July 6, 2022

Should You Consider Long-Term Care Insurance?

In Insurance, Wealth Strategy

Vonie Bright
Contributions from: Vonie Bright, CFP®

For some people, it may be difficult to imagine a future in which you need help taking care of yourself.  Although the amount of care varies for each person, statistics tell us that 7 out of 10 people who reach the age of 65 will need long-term care at some point in their life.[1]  Statistics also tell us women are often more likely to need long-term care and may require care for longer periods of time than men.

This article will cover various ways to pay for long-term care and help you understand which solutions may be right for you.

Will my long-term care needs be covered by Medicare?

Many people assume Medicare will pay for long-term care expenses. However, that is not the case.  Medicare will cover costs associated with care provided by a skilled nursing facility following a qualifying 3-day hospital stay.[2]  The coverage paid by Medicare is based on the duration of the facility stay, reflected as follows:

Days 1-20:  Costs for a skilled nursing facility are covered by Medicare

Days 21-100:  Costs in excess of $194.50 per day are covered by Medicare

Days 101 and beyond:  No Medicare coverage / Patient covers all costs

Similarly, Medicare will pay for some home health benefits if you are homebound[3], but will not pay for long-term personal care such as help with dressing, bathing, feeding, using the bathroom, mobility (transferring), or homemaker services such as cooking, shopping, cleaning, and laundry.  Any additional care needs will have to be paid out-of-pocket.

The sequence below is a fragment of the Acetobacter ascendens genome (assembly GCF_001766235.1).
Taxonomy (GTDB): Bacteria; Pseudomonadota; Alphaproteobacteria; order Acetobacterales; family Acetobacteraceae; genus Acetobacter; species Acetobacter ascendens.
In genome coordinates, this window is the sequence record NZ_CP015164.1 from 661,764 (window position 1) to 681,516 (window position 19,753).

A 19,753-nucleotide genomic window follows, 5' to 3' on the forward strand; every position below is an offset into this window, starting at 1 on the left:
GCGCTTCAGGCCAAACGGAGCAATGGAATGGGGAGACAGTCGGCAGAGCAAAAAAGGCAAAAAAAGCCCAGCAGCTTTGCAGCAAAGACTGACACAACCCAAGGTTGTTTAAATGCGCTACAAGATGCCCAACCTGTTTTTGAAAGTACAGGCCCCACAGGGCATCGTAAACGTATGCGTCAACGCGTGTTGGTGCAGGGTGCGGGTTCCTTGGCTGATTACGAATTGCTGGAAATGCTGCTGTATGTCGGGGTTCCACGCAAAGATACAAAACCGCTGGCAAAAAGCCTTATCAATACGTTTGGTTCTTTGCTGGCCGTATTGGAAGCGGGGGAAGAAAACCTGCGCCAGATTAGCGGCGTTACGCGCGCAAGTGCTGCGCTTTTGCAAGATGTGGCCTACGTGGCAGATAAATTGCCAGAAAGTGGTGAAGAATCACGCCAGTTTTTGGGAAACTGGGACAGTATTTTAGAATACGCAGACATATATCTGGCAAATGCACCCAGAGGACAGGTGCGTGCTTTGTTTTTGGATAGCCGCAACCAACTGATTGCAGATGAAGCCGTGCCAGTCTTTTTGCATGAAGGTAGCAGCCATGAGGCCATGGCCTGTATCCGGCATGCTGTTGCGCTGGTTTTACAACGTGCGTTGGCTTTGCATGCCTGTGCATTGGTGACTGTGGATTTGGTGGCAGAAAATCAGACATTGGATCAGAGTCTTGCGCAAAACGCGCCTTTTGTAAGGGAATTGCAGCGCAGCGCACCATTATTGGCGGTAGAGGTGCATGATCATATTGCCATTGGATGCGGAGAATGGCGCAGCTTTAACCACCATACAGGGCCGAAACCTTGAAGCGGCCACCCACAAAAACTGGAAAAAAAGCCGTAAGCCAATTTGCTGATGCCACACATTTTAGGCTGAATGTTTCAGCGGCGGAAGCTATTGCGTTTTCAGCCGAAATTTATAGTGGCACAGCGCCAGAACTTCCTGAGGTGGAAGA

What are my options for covering long-term care costs not covered by Medicare?

There are no right or wrong solutions when it comes to covering long-term care.  Each solution looks different and has its own pros and cons.  Let’s look at some of the potential options available to you.

Care Provided by Family Members:

Historically, caring for aging family members meant bringing them into your home to provide the daily care they needed.  If you are considering this option as part of your long-term care plan, ask yourself these questions:

  • Do I have family members who have the time, skill, ability, and desire to care for me in this way?
  • Do they have an appropriate physical space where I could reside with them?
  • Do they have the financial resources to care for me?
  • Do I want my family members to have the role of primary caregiver as I age?
Spend Down Assets and Utilize Medicaid:

Although Medicare will not pay for most long-term care needs, Medicaid sometimes does.  To qualify for Medicaid coverage you must meet some strict resource limits and spend down your assets to align with state-specific Medicaid requirements.

For example, in Washington State you must spend down your personal assets to $2,000 and may not have more than $603,000 in equity in your home before you qualify for Medicaid.  If married, your spouse can keep an additional $130,380 on hand for their own spousal resources.  There are some additional annual income restrictions that change periodically based on the Consumer Price Index.[4]  Lastly, it’s important to note that once you qualify for benefits through Medicaid, you can only receive this care through a Medicaid approved provider.

Self-Fund with Personal Resources: 

With careful planning, self-funding can be an option for some people.  Keep in mind, the cost of long-term care can be very expensive and is rising each year.  For example, in the Seattle area, the average cost of a private room in a skilled nursing facility totaled $143,810 per year in 2022.[5]

Other options for care include assisted living facilities, adult day health care, receiving care at home from a home health aide, and homemaker services; all of which have varying costs depending on the extent of care needed and the hours of care required per week.